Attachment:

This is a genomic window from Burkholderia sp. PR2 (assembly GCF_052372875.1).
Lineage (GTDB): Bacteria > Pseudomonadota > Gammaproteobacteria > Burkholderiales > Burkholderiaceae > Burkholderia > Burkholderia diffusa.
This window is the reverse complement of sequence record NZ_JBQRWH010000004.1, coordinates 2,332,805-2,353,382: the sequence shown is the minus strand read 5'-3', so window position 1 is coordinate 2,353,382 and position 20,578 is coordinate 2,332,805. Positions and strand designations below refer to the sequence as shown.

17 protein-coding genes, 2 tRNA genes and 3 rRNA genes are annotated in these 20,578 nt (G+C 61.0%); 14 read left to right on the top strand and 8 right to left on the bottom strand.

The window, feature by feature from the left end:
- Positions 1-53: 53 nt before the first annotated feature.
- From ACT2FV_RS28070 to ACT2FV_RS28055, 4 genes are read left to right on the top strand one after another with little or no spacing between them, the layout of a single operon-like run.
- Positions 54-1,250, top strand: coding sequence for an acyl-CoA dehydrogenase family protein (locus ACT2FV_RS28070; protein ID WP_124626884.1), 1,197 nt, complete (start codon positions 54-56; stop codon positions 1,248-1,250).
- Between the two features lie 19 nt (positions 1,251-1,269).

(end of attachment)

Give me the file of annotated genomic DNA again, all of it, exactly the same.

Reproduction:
This is a genomic window from Burkholderia sp. PR2 (assembly GCF_052372875.1).
Lineage (GTDB): Bacteria > Pseudomonadota > Gammaproteobacteria > Burkholderiales > Burkholderiaceae > Burkholderia > Burkholderia diffusa.
This window is the reverse complement of sequence record NZ_JBQRWH010000004.1, coordinates 2,332,805-2,353,382: the sequence shown is the minus strand read 5'-3', so window position 1 is coordinate 2,353,382 and position 20,578 is coordinate 2,332,805. Positions and strand designations below refer to the sequence as shown.

17 protein-coding genes, 2 tRNA genes and 3 rRNA genes are annotated in these 20,578 nt (G+C 61.0%); 14 read left to right on the top strand and 8 right to left on the bottom strand.

The window, feature by feature from the left end:
- Positions 1-53: 53 nt before the first annotated feature.
- From ACT2FV_RS28070 to ACT2FV_RS28055, 4 genes are read left to right on the top strand one after another with little or no spacing between them, the layout of a single operon-like run.
- Positions 54-1,250, top strand: coding sequence for an acyl-CoA dehydrogenase family protein (locus ACT2FV_RS28070; protein ID WP_124626884.1), 1,197 nt, complete (start codon positions 54-56; stop codon positions 1,248-1,250).
- Between the two features lie 19 nt (positions 1,251-1,269).